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Collecting Data for Well-Designed Forms

Collecting Data for Well-Designed Forms

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Collecting Data for Well-Designed Forms

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  1. Collecting Data for Well-Designed Forms Chapter 4 “Making good decisions is a crucial skill at every level.”—Peter Drucker Succeeding in Business with Microsoft Office Access 2003: A Problem-Solving Approach

  2. Chapter Introduction • Automate process of acquiring data needed for day-to-day operation of business • Forms can show only one record at time • Provide many advantages to database users • Flexibility for users and designers • Consist of one or many pages • Design all forms in a database to create consistent look and feel Succeeding in Business with Microsoft Office Access 2003: A Problem-Solving Approach

  3. Designing Forms for Efficient Data Entry • Electronic form • Object used to enter update and print records • Present records in format that makes data easy to enter and retrieve • Guidelines for designing electronic forms: • Provide meaningful title • Organize fields logically • Use appealing form layout • Include familiar field labels Succeeding in Business with Microsoft Office Access 2003: A Problem-Solving Approach

  4. Designing Forms for Efficient Data Entry (continued) • Guidelines for designing electronic forms: • Be consistent with terminology and abbreviations • Allow for convenient cursor movement • Prevent and correct errors • Include explanatory messages for fields • Before creating form in Access • Sketch on paper • Verify database integrity • Test tables and relationships • Examine and enter sample data Succeeding in Business with Microsoft Office Access 2003: A Problem-Solving Approach

  5. Comparing a Well-Designed Form with a Poorly Designed Form Succeeding in Business with Microsoft Office Access 2003: A Problem-Solving Approach

  6. Verifying Database Integrity • Accurate data • Major goal in every database • Errors can be prevented by the design of database • All IDs created with AutoNumber field type • Prevent manual entry of these fields • Examine each table in design view • Verify that field properties in place • Test • Format masks • Relational integrity Succeeding in Business with Microsoft Office Access 2003: A Problem-Solving Approach

  7. Examining and Entering Data • Enter data into records using • Table’s datasheet view • Using form that includes fields from one or more tables • Most Access database applications use forms for data entry • After database released for regular business use Succeeding in Business with Microsoft Office Access 2003: A Problem-Solving Approach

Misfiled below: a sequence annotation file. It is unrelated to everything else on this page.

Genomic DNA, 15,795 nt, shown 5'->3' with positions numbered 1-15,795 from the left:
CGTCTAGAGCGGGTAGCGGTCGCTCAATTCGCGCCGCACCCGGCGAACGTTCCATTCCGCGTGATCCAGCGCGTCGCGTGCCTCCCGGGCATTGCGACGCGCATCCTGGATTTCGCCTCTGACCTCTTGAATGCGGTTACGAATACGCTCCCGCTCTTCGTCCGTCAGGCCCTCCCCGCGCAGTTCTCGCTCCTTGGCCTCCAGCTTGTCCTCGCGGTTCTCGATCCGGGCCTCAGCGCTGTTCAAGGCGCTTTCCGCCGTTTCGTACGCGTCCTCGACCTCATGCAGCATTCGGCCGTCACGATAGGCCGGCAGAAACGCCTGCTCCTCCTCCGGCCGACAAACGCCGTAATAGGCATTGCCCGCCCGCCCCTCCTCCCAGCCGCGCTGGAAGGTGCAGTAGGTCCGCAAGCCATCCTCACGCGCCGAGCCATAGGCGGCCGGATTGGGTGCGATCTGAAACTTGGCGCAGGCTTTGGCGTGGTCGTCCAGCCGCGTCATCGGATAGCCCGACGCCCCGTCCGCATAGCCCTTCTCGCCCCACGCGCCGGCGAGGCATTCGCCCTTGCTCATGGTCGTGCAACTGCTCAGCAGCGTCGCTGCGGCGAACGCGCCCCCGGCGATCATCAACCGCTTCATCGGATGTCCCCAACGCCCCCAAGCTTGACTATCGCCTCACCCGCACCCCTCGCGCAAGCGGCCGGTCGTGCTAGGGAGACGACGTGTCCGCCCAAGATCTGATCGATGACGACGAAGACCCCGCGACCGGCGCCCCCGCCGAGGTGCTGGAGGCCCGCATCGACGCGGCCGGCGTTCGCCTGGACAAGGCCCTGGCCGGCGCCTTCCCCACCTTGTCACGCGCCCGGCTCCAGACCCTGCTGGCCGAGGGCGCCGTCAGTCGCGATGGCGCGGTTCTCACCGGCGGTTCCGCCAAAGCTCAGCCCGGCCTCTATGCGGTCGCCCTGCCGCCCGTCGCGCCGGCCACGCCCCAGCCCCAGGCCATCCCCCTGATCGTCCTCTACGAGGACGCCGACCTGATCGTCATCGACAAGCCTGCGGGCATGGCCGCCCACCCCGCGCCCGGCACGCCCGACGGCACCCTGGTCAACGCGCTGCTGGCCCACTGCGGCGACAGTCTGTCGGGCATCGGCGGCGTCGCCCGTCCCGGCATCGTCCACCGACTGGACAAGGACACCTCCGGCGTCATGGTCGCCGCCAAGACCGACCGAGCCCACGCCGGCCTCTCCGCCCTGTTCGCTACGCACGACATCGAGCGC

8. Creating Simple Forms for Data Entry and Editing • Access provides many ways to create forms • Options for creating simple forms • AutoForm wizard • Form wizard Succeeding in Business with Microsoft Office Access 2003: A Problem-Solving Approach

  9. Creating a Form Using an AutoForm Wizard • Click new object AutoForm button • On table datasheet toolbar • Access creates form by • Arranging all fields in table in columnar format • Displays first record in form window • Converts subdatasheet into subform • Move from one field to next • Press Tab key Succeeding in Business with Microsoft Office Access 2003: A Problem-Solving Approach

  10. Creating a Form Using an AutoForm Wizard (continued) • Move from one record to another • Click buttons on navigation bar at bottom of main form • Data in subform changes Succeeding in Business with Microsoft Office Access 2003: A Problem-Solving Approach

  11. Using the Form Wizard • Specify field order • Specify particular layout and style for form • New form dialog box • Click Forms button on Objects bar • Click New button on Database Window toolbar • Click Form Wizard • Select table Succeeding in Business with Microsoft Office Access 2003: A Problem-Solving Approach

  12. Starting the Form Wizard Succeeding in Business with Microsoft Office Access 2003: A Problem-Solving Approach

  13. Select the Fields you Want to Show on the Form Succeeding in Business with Microsoft Office Access 2003: A Problem-Solving Approach

  14. Developing a Consistent User Interface • Forms in database share same design • Present consistent user interface • Users learn how to use forms once • Apply what they learn to all forms in database Succeeding in Business with Microsoft Office Access 2003: A Problem-Solving Approach

  15. frmCustomer in Design View Succeeding in Business with Microsoft Office Access 2003: A Problem-Solving Approach